LIVING ON ROCK BOTTOM
Loving Lord, I want to see who You really are, and to love You as I really should.
Read GENESIS 40
The Cupbearer and the Baker
40 Some time later, the cupbearer and the baker of the king of Egypt offended their master, the king of Egypt. 2 Pharaoh was angry with his two officials, the chief cupbearer and the chief baker, 3 and put them in custody in the house of the captain of the guard, in the same prison where Joseph was confined. 4 The captain of the guard assigned them to Joseph, and he attended them.
After they had been in custody for some time, 5 each of the two men—the cupbearer and the baker of the king of Egypt, who were being held in prison—had a dream the same night, and each dream had a meaning of its own.
6 When Joseph came to them the next morning, he saw that they were dejected. 7 So he asked Pharaoh’s officials who were in custody with him in his master’s house, “Why do you look so sad today?”
8 “We both had dreams,” they answered, “but there is no one to interpret them.”
Then Joseph said to them, “Do not interpretations belong to God? Tell me your dreams.”
9 So the chief cupbearer told Joseph his dream. He said to him, “In my dream I saw a vine in front of me, 10 and on the vine were three branches. As soon as it budded, it blossomed, and its clusters ripened into grapes. 11 Pharaoh’s cup was in my hand, and I took the grapes, squeezed them into Pharaoh’s cup and put the cup in his hand.”
12 “This is what it means,” Joseph said to him. “The three branches are three days. 13 Within three days Pharaoh will lift up your head and restore you to your position, and you will put Pharaoh’s cup in his hand, just as you used to do when you were his cupbearer. 14 But when all goes well with you, remember me and show me kindness; mention me to Pharaoh and get me out of this prison. 15 I was forcibly carried off from the land of the Hebrews, and even here I have done nothing to deserve being put in a dungeon.”
16 When the chief baker saw that Joseph had given a favorable interpretation, he said to Joseph, “I too had a dream: On my head were three baskets of bread.[a] 17 In the top basket were all kinds of baked goods for Pharaoh, but the birds were eating them out of the basket on my head.”
18 “This is what it means,” Joseph said. “The three baskets are three days. 19 Within three days Pharaoh will lift off your head and impale your body on a pole. And the birds will eat away your flesh.”
20 Now the third day was Pharaoh’s birthday, and he gave a feast for all his officials. He lifted up the heads of the chief cupbearer and the chief baker in the presence of his officials: 21 He restored the chief cupbearer to his position, so that he once again put the cup into Pharaoh’s hand— 22 but he impaled the chief baker, just as Joseph had said to them in his interpretation.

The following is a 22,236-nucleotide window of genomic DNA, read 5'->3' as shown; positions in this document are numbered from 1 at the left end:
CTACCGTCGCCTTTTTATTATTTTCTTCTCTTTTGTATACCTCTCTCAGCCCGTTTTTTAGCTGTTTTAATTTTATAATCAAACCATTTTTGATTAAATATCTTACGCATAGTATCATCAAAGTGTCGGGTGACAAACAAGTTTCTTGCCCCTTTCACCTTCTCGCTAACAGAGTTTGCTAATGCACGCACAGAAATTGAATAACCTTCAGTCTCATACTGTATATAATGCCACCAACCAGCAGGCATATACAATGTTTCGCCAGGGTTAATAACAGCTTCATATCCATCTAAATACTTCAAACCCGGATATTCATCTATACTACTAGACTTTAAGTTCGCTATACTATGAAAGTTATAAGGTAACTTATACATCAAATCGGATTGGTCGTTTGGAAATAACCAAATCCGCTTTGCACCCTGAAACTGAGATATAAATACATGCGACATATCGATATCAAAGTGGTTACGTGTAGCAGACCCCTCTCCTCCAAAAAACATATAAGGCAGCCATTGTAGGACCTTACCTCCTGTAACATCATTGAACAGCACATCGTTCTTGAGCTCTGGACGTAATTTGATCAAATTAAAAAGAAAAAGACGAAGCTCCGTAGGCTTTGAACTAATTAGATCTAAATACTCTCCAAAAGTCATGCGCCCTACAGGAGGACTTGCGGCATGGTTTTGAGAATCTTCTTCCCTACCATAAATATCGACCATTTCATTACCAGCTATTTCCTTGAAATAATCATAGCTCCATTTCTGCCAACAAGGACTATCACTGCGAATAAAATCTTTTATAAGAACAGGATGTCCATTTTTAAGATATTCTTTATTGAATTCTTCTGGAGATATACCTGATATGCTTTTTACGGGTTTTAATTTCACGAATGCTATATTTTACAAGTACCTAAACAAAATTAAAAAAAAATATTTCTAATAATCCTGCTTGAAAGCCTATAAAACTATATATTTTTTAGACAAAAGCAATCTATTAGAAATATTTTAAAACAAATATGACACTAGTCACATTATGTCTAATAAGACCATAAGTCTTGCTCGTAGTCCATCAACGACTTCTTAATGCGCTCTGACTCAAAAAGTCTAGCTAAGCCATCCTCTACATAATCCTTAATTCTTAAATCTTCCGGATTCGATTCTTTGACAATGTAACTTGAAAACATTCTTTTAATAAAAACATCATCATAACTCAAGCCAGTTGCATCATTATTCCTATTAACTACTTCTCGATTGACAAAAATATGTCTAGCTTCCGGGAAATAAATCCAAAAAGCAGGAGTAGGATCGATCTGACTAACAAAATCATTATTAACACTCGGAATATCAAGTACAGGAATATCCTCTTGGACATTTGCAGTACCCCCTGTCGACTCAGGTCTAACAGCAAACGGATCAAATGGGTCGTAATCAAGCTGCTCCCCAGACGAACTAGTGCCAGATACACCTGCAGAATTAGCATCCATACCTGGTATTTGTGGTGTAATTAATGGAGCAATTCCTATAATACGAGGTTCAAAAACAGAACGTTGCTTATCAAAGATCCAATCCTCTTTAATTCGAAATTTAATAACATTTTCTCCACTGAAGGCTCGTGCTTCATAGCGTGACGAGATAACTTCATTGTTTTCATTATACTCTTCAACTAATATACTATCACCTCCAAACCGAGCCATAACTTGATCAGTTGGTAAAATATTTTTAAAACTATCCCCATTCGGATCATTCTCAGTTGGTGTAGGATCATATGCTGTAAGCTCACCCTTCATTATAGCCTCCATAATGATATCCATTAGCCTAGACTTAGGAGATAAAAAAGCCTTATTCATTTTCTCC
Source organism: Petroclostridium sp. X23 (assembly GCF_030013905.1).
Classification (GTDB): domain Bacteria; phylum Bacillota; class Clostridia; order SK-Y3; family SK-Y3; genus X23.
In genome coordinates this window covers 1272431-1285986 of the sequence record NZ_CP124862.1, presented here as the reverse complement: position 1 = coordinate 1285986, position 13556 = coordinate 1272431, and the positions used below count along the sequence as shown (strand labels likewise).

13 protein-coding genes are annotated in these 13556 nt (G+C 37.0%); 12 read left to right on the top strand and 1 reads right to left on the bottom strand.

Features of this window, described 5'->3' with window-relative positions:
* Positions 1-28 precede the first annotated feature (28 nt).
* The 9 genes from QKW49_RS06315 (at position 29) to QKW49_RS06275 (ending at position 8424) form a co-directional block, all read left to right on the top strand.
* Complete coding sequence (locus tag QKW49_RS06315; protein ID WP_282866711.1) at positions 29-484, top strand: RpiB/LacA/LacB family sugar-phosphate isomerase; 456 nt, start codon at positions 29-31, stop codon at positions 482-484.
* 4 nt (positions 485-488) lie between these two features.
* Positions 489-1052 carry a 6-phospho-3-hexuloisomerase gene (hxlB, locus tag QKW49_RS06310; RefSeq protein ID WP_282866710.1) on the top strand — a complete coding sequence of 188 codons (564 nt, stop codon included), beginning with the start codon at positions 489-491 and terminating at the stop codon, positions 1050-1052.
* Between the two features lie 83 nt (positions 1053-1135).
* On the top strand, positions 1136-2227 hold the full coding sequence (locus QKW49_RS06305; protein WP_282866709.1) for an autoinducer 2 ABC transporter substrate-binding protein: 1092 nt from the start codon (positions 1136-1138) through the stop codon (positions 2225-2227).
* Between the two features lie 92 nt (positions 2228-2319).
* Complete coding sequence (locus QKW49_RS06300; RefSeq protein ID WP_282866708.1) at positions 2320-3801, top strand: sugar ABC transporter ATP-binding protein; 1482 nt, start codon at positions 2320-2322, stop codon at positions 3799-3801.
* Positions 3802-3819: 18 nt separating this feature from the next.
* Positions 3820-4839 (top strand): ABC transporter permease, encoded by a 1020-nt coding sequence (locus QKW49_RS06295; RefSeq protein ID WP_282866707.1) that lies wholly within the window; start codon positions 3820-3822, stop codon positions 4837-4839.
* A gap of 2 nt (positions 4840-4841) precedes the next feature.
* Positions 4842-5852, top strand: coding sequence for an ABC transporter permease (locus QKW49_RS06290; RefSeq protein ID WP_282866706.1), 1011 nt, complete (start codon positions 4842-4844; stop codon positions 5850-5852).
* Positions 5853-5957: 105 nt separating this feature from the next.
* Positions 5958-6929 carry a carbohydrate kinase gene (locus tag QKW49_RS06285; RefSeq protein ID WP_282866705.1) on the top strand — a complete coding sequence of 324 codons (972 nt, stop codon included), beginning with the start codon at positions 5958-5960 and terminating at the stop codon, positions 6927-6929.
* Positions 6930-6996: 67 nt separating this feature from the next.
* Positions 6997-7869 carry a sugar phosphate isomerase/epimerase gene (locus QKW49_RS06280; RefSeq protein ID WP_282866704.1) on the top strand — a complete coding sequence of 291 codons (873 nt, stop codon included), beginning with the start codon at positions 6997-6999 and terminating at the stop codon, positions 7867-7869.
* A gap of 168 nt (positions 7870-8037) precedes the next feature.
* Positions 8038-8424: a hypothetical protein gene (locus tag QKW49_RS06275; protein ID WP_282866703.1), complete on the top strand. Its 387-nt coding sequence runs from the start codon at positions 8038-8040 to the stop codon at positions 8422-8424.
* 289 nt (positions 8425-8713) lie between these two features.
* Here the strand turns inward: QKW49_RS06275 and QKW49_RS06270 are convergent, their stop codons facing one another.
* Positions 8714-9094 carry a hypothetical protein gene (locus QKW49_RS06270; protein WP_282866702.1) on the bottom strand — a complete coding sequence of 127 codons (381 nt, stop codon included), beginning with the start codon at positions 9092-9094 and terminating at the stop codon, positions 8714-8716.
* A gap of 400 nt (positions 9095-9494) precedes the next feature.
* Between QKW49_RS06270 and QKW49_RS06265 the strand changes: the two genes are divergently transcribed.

23 The chief cupbearer, however, did not remember Joseph; he forgot him.
- Genesis 40:16 Or three wicker baskets
New International Version (NIV)Holy Bible, New International Version®, NIV® Copyright ©1973, 1978, 1984, 2011 by Biblica, Inc.® Used by permission. All rights reserved worldwide.
‘Now faith is confidence in what we hope for and assurance about what we do not see.’1
Nothing reveals our true character as much as when we are under pressure, especially undeserved pressure. The injustice of Joseph’s imprisonment is compounded by its appearing to have no end date. Genesis labors the uncertainty of it all. This episode occurs ‘Some time later’ (1) and only after a further undefined period (4) are two men introduced who promise some hope. Even then it is a further two years before anything else happens.2 What frustration! What a waste! What is God doing? Joseph knows first-hand the truth that ‘hope deferred makes the heart sick’.3
At least the guard recognizes Joseph’s character and assigns him to look after the two high officials incarcerated for offending Pharaoh. Ironically, Joseph serves them by interpreting their dreams. His own experience of dreams hasn’t discouraged him from venturing into this area. In doing so he demonstrates: (1) a sensitivity to others (7) rather than self-preoccupation; (2) godliness (8), believing the living God of his fathers alone can give the interpretations of dreams, not the false Egyptian gods; and (3) courage and integrity in voici ng the interpretations, even though it spells bad news for the baker. His credentials get strengthened when his predictions soon prove correct. Only once does Joseph’s personal agony peep through, when he asks the cupbearer to remember him and mention his case to Pharaoh (14). Alas, the all-too-human cupbearer doesn’t repay the kindness and forgets Joseph. His unjust suffering is set to continue for a while. He has hit rock bottom and is destined to stay there for a bit longer.
Here is faith in action, patiently awaiting the fulfillment of the promise.
How would you react in such circumstances? With frustration, impatience, or even anger? Or by quietly trusting God to fulfill his promises?
Lord, thank You for Your Word. It’s a lamp for my feet and my guide through the dark times of life.
1 Heb 11:1 2 Gen 41:1 3 Prov 13:12